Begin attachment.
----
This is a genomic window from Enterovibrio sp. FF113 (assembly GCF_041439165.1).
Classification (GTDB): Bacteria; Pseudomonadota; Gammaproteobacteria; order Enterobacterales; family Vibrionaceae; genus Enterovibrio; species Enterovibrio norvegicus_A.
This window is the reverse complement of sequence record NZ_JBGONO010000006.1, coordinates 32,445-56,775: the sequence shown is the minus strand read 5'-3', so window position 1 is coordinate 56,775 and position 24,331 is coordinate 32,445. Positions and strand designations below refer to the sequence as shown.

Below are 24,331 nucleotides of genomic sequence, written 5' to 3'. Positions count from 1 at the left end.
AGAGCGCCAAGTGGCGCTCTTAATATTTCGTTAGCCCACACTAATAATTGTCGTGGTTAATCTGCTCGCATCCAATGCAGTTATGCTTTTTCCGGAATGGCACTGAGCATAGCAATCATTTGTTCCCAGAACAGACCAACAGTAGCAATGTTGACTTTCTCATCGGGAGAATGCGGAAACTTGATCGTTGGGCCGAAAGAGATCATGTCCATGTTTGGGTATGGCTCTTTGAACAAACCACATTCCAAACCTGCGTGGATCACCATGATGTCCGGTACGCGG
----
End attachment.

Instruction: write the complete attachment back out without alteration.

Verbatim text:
This is a genomic window from Enterovibrio sp. FF113 (assembly GCF_041439165.1).
Classification (GTDB): Bacteria; Pseudomonadota; Gammaproteobacteria; order Enterobacterales; family Vibrionaceae; genus Enterovibrio; species Enterovibrio norvegicus_A.
This window is the reverse complement of sequence record NZ_JBGONO010000006.1, coordinates 32,445-56,775: the sequence shown is the minus strand read 5'-3', so window position 1 is coordinate 56,775 and position 24,331 is coordinate 32,445. Positions and strand designations below refer to the sequence as shown.

Below are 24,331 nucleotides of genomic sequence, written 5' to 3'. Positions count from 1 at the left end.
AGAGCGCCAAGTGGCGCTCTTAATATTTCGTTAGCCCACACTAATAATTGTCGTGGTTAATCTGCTCGCATCCAATGCAGTTATGCTTTTTCCGGAATGGCACTGAGCATAGCAATCATTTGTTCCCAGAACAGACCAACAGTAGCAATGTTGACTTTCTCATCGGGAGAATGCGGAAACTTGATCGTTGGGCCGAAAGAGATCATGTCCATGTTTGGGTATGGCTCTTTGAACAAACCACATTCCAAACCTGCGTGGATCACCATGATGTCCGGTACGCGG